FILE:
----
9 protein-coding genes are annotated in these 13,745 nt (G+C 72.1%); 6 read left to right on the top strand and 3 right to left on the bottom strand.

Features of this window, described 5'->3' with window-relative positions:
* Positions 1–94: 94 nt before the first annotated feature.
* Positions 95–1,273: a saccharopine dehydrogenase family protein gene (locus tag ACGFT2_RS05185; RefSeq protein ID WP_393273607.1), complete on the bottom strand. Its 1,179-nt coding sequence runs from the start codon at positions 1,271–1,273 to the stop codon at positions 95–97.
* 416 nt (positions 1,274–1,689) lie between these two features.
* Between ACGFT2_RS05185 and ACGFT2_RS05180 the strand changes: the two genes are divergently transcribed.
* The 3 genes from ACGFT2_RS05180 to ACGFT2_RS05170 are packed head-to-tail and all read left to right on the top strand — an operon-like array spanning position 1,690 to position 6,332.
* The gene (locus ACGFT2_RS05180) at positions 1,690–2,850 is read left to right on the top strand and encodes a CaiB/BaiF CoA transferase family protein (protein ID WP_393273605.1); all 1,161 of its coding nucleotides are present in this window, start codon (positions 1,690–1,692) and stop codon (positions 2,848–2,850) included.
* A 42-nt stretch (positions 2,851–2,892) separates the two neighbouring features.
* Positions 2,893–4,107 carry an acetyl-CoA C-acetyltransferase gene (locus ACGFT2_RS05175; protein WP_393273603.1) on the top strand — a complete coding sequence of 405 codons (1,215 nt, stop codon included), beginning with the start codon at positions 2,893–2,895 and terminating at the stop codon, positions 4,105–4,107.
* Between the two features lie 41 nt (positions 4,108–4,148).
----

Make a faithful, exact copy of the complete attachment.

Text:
9 protein-coding genes are annotated in these 13,745 nt (G+C 72.1%); 6 read left to right on the top strand and 3 right to left on the bottom strand.

Features of this window, described 5'->3' with window-relative positions:
* Positions 1–94: 94 nt before the first annotated feature.
* Positions 95–1,273: a saccharopine dehydrogenase family protein gene (locus tag ACGFT2_RS05185; RefSeq protein ID WP_393273607.1), complete on the bottom strand. Its 1,179-nt coding sequence runs from the start codon at positions 1,271–1,273 to the stop codon at positions 95–97.
* 416 nt (positions 1,274–1,689) lie between these two features.
* Between ACGFT2_RS05185 and ACGFT2_RS05180 the strand changes: the two genes are divergently transcribed.
* The 3 genes from ACGFT2_RS05180 to ACGFT2_RS05170 are packed head-to-tail and all read left to right on the top strand — an operon-like array spanning position 1,690 to position 6,332.
* The gene (locus ACGFT2_RS05180) at positions 1,690–2,850 is read left to right on the top strand and encodes a CaiB/BaiF CoA transferase family protein (protein ID WP_393273605.1); all 1,161 of its coding nucleotides are present in this window, start codon (positions 1,690–1,692) and stop codon (positions 2,848–2,850) included.
* A 42-nt stretch (positions 2,851–2,892) separates the two neighbouring features.
* Positions 2,893–4,107 carry an acetyl-CoA C-acetyltransferase gene (locus ACGFT2_RS05175; protein WP_393273603.1) on the top strand — a complete coding sequence of 405 codons (1,215 nt, stop codon included), beginning with the start codon at positions 2,893–2,895 and terminating at the stop codon, positions 4,105–4,107.
* Between the two features lie 41 nt (positions 4,108–4,148).